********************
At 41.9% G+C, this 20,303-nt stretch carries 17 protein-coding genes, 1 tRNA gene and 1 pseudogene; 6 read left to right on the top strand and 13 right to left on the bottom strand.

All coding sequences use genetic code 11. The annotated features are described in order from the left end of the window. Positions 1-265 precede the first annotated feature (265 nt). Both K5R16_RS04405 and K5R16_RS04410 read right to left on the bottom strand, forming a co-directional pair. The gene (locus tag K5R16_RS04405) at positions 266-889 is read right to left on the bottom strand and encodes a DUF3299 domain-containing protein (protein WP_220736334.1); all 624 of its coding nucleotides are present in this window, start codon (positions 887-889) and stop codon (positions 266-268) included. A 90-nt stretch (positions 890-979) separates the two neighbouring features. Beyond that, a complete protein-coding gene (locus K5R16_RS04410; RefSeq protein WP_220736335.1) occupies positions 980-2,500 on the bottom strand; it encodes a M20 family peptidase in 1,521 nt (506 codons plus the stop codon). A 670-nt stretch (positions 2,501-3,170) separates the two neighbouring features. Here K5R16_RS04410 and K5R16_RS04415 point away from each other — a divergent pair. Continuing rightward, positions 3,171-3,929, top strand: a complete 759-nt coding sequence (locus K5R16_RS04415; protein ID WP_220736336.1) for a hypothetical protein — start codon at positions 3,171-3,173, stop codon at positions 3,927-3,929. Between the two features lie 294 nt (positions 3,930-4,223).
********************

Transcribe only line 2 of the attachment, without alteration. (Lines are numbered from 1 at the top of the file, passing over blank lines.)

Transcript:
All coding sequences use genetic code 11. The annotated features are described in order from the left end of the window. Positions 1-265 precede the first annotated feature (265 nt). Both K5R16_RS04405 and K5R16_RS04410 read right to left on the bottom strand, forming a co-directional pair. The gene (locus tag K5R16_RS04405) at positions 266-889 is read right to left on the bottom strand and encodes a DUF3299 domain-containing protein (protein WP_220736334.1); all 624 of its coding nucleotides are present in this window, start codon (positions 887-889) and stop codon (positions 266-268) included. A 90-nt stretch (positions 890-979) separates the two neighbouring features. Beyond that, a complete protein-coding gene (locus K5R16_RS04410; RefSeq protein WP_220736335.1) occupies positions 980-2,500 on the bottom strand; it encodes a M20 family peptidase in 1,521 nt (506 codons plus the stop codon). A 670-nt stretch (positions 2,501-3,170) separates the two neighbouring features. Here K5R16_RS04410 and K5R16_RS04415 point away from each other — a divergent pair. Continuing rightward, positions 3,171-3,929, top strand: a complete 759-nt coding sequence (locus K5R16_RS04415; protein ID WP_220736336.1) for a hypothetical protein — start codon at positions 3,171-3,173, stop codon at positions 3,927-3,929. Between the two features lie 294 nt (positions 3,930-4,223).